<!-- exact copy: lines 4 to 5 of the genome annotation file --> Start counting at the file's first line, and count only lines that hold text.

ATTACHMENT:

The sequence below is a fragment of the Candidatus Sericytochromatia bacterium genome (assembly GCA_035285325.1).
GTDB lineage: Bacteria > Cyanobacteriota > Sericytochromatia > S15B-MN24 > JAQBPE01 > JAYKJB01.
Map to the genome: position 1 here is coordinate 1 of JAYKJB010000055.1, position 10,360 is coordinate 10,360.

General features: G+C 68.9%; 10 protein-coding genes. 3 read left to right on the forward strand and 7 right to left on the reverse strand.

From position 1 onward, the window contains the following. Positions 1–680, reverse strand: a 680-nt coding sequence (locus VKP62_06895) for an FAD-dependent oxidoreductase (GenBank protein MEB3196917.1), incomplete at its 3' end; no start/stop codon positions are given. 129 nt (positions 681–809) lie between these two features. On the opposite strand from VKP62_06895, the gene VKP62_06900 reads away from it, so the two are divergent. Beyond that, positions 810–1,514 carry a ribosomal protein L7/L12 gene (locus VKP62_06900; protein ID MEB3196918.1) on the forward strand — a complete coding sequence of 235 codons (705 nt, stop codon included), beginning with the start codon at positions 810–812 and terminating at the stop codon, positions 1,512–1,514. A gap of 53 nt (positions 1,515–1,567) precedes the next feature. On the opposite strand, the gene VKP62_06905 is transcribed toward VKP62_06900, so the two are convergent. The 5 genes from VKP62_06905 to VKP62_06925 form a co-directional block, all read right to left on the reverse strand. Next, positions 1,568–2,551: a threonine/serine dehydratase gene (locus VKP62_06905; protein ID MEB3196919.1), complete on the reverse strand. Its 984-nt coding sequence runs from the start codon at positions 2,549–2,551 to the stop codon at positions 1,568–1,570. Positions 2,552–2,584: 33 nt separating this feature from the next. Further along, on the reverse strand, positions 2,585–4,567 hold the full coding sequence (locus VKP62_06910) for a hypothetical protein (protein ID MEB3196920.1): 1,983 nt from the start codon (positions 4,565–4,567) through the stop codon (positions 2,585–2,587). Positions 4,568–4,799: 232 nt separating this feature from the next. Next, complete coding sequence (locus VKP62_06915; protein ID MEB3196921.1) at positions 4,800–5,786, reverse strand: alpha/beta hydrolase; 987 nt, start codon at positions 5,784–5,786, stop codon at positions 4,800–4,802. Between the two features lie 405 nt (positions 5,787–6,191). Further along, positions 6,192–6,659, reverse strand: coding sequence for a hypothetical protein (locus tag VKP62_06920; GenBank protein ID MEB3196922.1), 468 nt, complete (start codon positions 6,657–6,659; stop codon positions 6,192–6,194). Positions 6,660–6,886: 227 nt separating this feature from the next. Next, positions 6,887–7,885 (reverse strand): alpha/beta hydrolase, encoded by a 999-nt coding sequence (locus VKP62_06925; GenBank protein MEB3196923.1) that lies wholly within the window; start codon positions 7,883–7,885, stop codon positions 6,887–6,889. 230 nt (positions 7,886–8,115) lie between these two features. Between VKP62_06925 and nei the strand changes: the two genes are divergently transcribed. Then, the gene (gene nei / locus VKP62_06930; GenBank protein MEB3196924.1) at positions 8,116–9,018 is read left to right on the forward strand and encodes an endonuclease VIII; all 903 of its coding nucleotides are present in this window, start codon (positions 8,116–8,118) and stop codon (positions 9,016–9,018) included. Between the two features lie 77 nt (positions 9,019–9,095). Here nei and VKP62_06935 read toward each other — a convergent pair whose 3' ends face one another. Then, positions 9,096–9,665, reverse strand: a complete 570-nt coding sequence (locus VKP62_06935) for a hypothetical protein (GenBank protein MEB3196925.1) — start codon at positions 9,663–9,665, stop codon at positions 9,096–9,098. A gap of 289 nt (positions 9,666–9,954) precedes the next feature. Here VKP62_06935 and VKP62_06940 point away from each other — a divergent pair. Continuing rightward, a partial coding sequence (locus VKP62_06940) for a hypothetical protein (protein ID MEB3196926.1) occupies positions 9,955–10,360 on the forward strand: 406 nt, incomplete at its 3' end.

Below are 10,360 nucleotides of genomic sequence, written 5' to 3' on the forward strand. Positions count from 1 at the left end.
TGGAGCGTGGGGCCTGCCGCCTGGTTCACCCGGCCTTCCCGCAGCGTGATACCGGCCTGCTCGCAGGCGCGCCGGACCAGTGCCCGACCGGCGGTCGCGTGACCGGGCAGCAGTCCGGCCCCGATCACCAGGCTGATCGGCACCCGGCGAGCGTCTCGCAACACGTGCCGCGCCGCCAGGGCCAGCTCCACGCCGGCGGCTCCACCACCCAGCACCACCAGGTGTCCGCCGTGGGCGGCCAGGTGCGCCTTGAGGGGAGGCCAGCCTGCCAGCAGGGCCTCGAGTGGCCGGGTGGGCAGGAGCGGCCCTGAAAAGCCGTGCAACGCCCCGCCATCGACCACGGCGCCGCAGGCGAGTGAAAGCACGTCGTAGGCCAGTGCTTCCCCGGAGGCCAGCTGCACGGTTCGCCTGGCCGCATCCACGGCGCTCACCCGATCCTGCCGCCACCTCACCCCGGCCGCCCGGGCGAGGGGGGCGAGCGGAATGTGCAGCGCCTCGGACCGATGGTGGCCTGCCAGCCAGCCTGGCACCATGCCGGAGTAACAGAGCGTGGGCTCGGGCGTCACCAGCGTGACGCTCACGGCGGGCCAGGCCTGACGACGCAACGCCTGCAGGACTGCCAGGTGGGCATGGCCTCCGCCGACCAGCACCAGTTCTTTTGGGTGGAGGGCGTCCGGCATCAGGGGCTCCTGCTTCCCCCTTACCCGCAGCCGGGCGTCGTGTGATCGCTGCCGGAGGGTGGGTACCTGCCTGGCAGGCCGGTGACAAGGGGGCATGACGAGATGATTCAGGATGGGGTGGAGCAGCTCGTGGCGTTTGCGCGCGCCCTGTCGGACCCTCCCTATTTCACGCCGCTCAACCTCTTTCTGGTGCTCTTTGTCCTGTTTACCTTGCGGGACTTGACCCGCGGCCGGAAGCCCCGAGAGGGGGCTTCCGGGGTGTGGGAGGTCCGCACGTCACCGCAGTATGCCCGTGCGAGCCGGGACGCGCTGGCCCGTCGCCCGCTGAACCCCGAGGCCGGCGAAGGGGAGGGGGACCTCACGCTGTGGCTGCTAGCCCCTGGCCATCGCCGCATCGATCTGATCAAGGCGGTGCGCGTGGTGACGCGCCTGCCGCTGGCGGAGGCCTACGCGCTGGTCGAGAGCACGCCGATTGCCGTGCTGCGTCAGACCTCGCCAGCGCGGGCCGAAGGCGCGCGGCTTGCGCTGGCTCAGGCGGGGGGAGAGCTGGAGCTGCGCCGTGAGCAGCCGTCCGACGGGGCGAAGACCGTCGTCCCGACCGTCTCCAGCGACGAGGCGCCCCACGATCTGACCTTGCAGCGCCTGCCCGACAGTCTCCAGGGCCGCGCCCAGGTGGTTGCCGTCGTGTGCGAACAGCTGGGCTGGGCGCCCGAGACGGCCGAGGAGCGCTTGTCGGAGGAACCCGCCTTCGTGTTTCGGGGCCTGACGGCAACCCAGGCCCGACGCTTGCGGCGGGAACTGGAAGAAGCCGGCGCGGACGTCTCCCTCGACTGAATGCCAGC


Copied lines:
General features: G+C 68.9%; 10 protein-coding genes. 3 read left to right on the forward strand and 7 right to left on the reverse strand.

From position 1 onward, the window contains the following. Positions 1–680, reverse strand: a 680-nt coding sequence (locus VKP62_06895) for an FAD-dependent oxidoreductase (GenBank protein MEB3196917.1), incomplete at its 3' end; no start/stop codon positions are given. 129 nt (positions 681–809) lie between these two features. On the opposite strand from VKP62_06895, the gene VKP62_06900 reads away from it, so the two are divergent. Beyond that, positions 810–1,514 carry a ribosomal protein L7/L12 gene (locus VKP62_06900; protein ID MEB3196918.1) on the forward strand — a complete coding sequence of 235 codons (705 nt, stop codon included), beginning with the start codon at positions 810–812 and terminating at the stop codon, positions 1,512–1,514. A gap of 53 nt (positions 1,515–1,567) precedes the next feature. On the opposite strand, the gene VKP62_06905 is transcribed toward VKP62_06900, so the two are convergent. The 5 genes from VKP62_06905 to VKP62_06925 form a co-directional block, all read right to left on the reverse strand. Next, positions 1,568–2,551: a threonine/serine dehydratase gene (locus VKP62_06905; protein ID MEB3196919.1), complete on the reverse strand. Its 984-nt coding sequence runs from the start codon at positions 2,549–2,551 to the stop codon at positions 1,568–1,570. Positions 2,552–2,584: 33 nt separating this feature from the next. Further along, on the reverse strand, positions 2,585–4,567 hold the full coding sequence (locus VKP62_06910) for a hypothetical protein (protein ID MEB3196920.1): 1,983 nt from the start codon (positions 4,565–4,567) through the stop codon (positions 2,585–2,587). Positions 4,568–4,799: 232 nt separating this feature from the next. Next, complete coding sequence (locus VKP62_06915; protein ID MEB3196921.1) at positions 4,800–5,786, reverse strand: alpha/beta hydrolase; 987 nt, start codon at positions 5,784–5,786, stop codon at positions 4,800–4,802. Between the two features lie 405 nt (positions 5,787–6,191). Further along, positions 6,192–6,659, reverse strand: coding sequence for a hypothetical protein (locus tag VKP62_06920; GenBank protein ID MEB3196922.1), 468 nt, complete (start codon positions 6,657–6,659; stop codon positions 6,192–6,194). Positions 6,660–6,886: 227 nt separating this feature from the next. Next, positions 6,887–7,885 (reverse strand): alpha/beta hydrolase, encoded by a 999-nt coding sequence (locus VKP62_06925; GenBank protein MEB3196923.1) that lies wholly within the window; start codon positions 7,883–7,885, stop codon positions 6,887–6,889. 230 nt (positions 7,886–8,115) lie between these two features. Between VKP62_06925 and nei the strand changes: the two genes are divergently transcribed. Then, the gene (gene nei / locus VKP62_06930; GenBank protein MEB3196924.1) at positions 8,116–9,018 is read left to right on the forward strand and encodes an endonuclease VIII; all 903 of its coding nucleotides are present in this window, start codon (positions 8,116–8,118) and stop codon (positions 9,016–9,018) included. Between the two features lie 77 nt (positions 9,019–9,095). Here nei and VKP62_06935 read toward each other — a convergent pair whose 3' ends face one another. Then, positions 9,096–9,665, reverse strand: a complete 570-nt coding sequence (locus VKP62_06935) for a hypothetical protein (GenBank protein MEB3196925.1) — start codon at positions 9,663–9,665, stop codon at positions 9,096–9,098. A gap of 289 nt (positions 9,666–9,954) precedes the next feature. Here VKP62_06935 and VKP62_06940 point away from each other — a divergent pair. Continuing rightward, a partial coding sequence (locus VKP62_06940) for a hypothetical protein (protein ID MEB3196926.1) occupies positions 9,955–10,360 on the forward strand: 406 nt, incomplete at its 3' end.